You might be surprised. Even though everyone is required to carry car insurance, most folks don’t know how it works until they have no choice—like when they get hurt in a Union car accident.
In a nutshell, this is how insurance coverage can work to help you recover for a serious car wreck.
Primary Source of Recovery
The at-fault driver’s liability insurance policy is the primary source for paying for your losses after a traffic accident.
Auto liability insurance is required to protect folks like you who get hurt by other drivers. You’ll soon be contacted by an adjuster, who is a representative of the liability insurance company. You need to remember no matter how nice he is, his basic job is to do one thing: to cheapen your claim any way he can. Insurance companies make money by collecting premiums from policyholders, not by paying generous settlements. The insurance adjuster is going to use every trick he knows to whittle down the money you collect.
If the at-fault driver has no insurance, you can recover from your own policy under your uninsured coverage.
All these coverages have limits, so if your claim exceeds them, you’re probably stuck with the limits of the policy, since most at-fault drivers don’t have assets to pay a huge claim. The minimum insurance limit in South Carolina, carried by many drivers, is just $25,000, so hopefully you already have the most important insurance coverage in South Carolina, discussed below.
Paying Medical Bills: Use Your Own Coverage If You Can
Use your own health coverage. The at-fault driver’s policy will not pay medical bills as they come in. If you have health insurance, use it. It may help your case in the long run. Later on, you may have to pay back your health insurance company from any insurance settlement you receive (in a legal claim called “subrogation), but it is often at a discount from the actual cost of your medical bills.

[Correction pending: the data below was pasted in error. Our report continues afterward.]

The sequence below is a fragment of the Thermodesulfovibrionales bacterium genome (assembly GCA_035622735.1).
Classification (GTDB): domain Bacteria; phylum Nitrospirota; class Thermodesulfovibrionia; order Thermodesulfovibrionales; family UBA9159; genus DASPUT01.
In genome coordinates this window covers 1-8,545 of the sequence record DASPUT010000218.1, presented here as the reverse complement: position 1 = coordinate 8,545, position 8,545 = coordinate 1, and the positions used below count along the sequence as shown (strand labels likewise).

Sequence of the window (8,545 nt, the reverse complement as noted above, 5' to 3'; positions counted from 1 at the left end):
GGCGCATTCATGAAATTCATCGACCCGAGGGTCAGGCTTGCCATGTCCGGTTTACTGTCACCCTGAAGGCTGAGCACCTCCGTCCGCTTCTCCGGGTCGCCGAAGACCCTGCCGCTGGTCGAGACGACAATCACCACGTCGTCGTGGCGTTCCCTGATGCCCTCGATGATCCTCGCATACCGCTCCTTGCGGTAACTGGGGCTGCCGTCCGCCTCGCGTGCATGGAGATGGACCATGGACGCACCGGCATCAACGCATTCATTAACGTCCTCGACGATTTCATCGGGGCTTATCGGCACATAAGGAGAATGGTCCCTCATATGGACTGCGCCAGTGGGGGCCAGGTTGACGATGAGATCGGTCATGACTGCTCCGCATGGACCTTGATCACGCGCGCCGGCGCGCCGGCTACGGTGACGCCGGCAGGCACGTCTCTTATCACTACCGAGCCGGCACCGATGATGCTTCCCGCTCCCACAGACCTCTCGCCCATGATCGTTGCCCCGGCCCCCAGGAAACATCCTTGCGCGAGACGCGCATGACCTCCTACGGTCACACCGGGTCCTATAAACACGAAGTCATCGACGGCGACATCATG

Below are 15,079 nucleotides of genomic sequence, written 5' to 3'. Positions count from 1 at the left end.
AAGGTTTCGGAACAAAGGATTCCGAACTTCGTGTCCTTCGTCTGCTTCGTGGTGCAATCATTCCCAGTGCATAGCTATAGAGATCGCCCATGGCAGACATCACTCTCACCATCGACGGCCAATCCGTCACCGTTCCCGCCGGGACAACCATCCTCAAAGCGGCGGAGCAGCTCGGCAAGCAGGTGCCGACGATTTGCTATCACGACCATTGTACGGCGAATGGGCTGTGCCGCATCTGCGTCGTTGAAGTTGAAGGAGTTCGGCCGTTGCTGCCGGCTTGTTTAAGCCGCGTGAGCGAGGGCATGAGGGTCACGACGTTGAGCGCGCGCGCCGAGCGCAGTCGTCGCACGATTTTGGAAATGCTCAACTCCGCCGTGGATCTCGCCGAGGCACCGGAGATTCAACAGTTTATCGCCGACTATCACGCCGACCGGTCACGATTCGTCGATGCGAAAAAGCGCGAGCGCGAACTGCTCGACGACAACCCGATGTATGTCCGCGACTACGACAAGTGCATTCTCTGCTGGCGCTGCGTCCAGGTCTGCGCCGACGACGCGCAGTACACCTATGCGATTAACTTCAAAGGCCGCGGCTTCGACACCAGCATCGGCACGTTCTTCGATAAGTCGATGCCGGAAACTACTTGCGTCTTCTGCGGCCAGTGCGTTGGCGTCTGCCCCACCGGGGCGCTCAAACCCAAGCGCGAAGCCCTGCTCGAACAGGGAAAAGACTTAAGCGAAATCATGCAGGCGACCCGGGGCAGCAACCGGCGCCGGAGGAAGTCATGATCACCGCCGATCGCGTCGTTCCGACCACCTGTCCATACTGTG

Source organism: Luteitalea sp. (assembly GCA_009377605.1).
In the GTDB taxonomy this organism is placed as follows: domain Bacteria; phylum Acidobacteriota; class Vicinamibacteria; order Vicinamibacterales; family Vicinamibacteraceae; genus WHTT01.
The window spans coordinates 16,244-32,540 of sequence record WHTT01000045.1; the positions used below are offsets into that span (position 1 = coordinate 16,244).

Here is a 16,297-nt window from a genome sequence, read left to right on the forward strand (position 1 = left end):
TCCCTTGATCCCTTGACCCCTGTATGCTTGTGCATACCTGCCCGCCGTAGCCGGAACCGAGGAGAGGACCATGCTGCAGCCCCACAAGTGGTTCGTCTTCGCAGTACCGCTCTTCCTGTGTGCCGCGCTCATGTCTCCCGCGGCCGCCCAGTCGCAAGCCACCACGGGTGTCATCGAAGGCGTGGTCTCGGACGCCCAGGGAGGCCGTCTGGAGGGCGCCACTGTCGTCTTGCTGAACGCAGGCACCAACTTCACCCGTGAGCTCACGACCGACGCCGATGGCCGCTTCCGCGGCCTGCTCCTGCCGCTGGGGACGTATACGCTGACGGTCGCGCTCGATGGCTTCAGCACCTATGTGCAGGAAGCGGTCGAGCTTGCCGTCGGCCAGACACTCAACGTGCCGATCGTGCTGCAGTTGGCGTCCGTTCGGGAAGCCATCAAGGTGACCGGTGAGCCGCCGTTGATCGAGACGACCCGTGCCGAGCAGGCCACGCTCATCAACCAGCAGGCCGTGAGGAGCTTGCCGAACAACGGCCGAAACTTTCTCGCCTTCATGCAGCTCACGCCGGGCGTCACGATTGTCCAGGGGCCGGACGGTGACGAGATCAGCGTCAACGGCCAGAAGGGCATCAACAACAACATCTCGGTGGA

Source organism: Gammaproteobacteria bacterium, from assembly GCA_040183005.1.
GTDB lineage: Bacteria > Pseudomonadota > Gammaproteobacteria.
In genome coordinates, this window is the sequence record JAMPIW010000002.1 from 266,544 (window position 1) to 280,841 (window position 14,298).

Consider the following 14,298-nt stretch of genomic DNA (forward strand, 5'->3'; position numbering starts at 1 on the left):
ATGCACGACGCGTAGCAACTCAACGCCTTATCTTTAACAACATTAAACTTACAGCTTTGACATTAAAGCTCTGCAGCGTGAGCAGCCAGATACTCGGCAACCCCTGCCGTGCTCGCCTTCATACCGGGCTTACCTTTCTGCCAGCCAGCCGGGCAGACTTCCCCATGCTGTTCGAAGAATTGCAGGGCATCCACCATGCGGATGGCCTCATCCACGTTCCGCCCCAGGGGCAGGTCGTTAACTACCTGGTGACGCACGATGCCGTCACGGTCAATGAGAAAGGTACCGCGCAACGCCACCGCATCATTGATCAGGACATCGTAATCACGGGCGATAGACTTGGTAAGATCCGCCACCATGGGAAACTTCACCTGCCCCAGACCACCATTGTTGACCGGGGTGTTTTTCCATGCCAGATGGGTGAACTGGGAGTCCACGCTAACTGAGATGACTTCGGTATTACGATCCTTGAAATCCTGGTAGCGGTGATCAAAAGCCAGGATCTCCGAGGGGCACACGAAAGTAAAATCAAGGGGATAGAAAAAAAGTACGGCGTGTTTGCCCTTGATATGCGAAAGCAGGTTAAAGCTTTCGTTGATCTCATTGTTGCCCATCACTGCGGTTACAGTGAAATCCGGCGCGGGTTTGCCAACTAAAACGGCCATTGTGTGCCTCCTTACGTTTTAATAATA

Your auto insurance policy may have a type of insurance called “personal injury protection,” (PIP) or MedPay. This automatically pays your medical bills up to its limits, usually $1,000 to $10,000. You can still use it if you have health insurance. Just remember your health insurance will probably make a subrogation claim as discussed above. Take a look at your policy and see if you have any. If you don’t, call your agent; this coverage is usually extremely cheap and can provide needed financial relief if you’ve been in an accident. Usually, all you do is set up the claim with your own insurance company and send it copies of your medical bills. Your insurance company will send you a check to reimburse you or, if you request, will send it directly to the provider. The at-fault driver’s liability insurance gets no discount or benefit from your bills being paid by PIP.
The Most Important Car Insurance in South Carolina
It’s called “underinsured motorist coverage,” underinsurance, or UIM. It protects victims hurt in serious accidents by drivers who don’t have enough insurance. This vital part of your insurance policy kicks in to pay the rest of your claim, or at least compensate you more fully when the other driver doesn’t have enough insurance to cover it.
Sadly, South Carolina law does not require this coverage, but it must be offered a very specific way by your agent. If you reject the coverage but your agent failed to offer it properly, South Carolina law allows you to get that coverage on your policy to cover you anyway.
If you want more information, check out our free report on South Carolina car accident claims.
It’s bad enough when you get severely hurt in a wreck, but it can be made worse by all the complications of medical bills piling up and adjusters harassing you about your claim or not returning your calls. If you’ve been seriously hurt and need help managing the insurance for your claim, send us an email or start a live chat. You can always call us at 864.582.0416 or toll-free at 888.230.1841.
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